The conversations of life

Would you buy a house without getting financial advice first?


The South Australian Retirement Village Survey 2016 has revealed that “very few” village residents had received legal or financial advice before signing their contract, with over half receiving advice from a sales person at the village and a quarter from their family members.

The survey, which received over 2,000 responses from 240 villages, also found 31 per cent thought that their understanding of their contract was average or poor.

Another 22 per cent didn’t know what type of payment they made to buy into their retirement village, while the same number didn’t know what happens financially when they leave their village.

While most village residents do have a good understanding of their contracts, it’s a reminder that moving into a retirement village is no different to renting an apartment or buying a property.

Majority of residents recommend village life

We speak to many residents about their experience of village life and those that are happiest with their decision always have a good understanding of their rights and obligations – and those of their operator too.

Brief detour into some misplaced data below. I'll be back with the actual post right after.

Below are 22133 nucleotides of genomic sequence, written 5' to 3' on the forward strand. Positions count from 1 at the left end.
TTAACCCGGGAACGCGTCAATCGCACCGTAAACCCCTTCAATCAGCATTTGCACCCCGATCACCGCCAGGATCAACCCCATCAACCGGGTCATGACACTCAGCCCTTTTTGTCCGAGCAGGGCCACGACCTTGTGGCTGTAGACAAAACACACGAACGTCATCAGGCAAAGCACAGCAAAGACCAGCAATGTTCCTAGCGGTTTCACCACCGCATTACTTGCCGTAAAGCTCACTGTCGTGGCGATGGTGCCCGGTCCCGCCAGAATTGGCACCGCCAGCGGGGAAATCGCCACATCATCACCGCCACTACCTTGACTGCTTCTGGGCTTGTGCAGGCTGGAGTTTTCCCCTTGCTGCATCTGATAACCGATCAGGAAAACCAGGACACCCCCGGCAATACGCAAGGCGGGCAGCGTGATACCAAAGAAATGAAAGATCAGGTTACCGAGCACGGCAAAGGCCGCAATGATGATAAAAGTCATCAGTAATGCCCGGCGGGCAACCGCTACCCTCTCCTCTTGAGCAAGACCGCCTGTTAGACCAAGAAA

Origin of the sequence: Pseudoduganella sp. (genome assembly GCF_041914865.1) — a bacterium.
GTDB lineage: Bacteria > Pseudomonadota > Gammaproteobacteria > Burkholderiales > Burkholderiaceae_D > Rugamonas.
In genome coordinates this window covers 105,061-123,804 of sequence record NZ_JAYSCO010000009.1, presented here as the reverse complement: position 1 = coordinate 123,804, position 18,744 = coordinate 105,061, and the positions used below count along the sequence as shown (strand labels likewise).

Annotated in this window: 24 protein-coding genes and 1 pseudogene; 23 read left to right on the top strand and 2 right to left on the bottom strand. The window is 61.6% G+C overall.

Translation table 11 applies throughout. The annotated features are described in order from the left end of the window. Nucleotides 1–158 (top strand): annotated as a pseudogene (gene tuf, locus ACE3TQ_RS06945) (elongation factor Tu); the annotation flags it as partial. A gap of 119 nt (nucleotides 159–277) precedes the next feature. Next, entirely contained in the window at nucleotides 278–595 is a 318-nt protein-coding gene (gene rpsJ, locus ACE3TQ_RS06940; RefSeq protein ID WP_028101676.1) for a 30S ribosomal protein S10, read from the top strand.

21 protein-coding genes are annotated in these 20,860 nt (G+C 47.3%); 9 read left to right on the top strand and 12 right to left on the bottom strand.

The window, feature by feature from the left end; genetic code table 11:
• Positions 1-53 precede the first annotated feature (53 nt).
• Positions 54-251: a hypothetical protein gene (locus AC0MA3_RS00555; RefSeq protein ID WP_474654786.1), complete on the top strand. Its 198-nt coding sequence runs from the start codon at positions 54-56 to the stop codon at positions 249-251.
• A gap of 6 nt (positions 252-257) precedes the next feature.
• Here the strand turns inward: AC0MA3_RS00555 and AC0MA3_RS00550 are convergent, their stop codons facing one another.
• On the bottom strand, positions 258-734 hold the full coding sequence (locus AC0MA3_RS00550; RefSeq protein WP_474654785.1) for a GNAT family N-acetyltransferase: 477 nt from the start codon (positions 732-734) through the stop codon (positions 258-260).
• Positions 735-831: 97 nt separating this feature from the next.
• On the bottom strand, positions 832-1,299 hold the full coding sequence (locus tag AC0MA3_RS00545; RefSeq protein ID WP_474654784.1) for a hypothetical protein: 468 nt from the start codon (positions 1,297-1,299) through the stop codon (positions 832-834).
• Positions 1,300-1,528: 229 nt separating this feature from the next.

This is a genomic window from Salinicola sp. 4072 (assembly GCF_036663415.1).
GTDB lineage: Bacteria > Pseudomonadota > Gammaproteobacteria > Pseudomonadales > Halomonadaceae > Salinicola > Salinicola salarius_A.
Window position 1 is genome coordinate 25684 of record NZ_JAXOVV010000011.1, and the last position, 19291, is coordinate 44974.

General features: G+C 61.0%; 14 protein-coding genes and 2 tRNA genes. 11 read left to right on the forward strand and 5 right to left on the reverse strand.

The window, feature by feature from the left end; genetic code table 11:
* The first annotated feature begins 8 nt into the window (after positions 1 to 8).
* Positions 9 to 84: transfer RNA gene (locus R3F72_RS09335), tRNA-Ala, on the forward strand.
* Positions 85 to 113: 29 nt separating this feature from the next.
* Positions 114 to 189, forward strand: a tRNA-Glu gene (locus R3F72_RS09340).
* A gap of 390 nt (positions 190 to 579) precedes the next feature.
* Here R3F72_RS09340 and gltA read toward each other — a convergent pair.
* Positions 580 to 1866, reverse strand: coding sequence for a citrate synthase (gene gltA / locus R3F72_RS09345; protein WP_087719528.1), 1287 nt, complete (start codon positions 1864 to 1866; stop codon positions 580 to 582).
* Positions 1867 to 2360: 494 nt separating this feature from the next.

There was plenty of good news too, with 94 per cent of the respondents saying that they enjoyed village life and 84 per cent recommending it to their family and friends.

Why? The opportunity to move to a smaller home, the convenience of living in a village and affordability were the main drivers.

Yes, there needs to be more transparency around village contracts and more assistance available for prospective residents – and the industry is working towards this as we reported here.

But if you are unsure about fees and contracts, it’s worth paying for independent legal and financial advice now so you can enjoy your retirement later.

For more information about retirement villages and their costs, check out

Lauren is a journalist for, agedcare101 and The Donaldson Sisters. Growing up in a big family in small town communities, she has always had a love for the written word, joining her local library at the age of six months. With over eight years' experience in writing and editing, she is a keen follower of news and current affairs with a nose for a good story.

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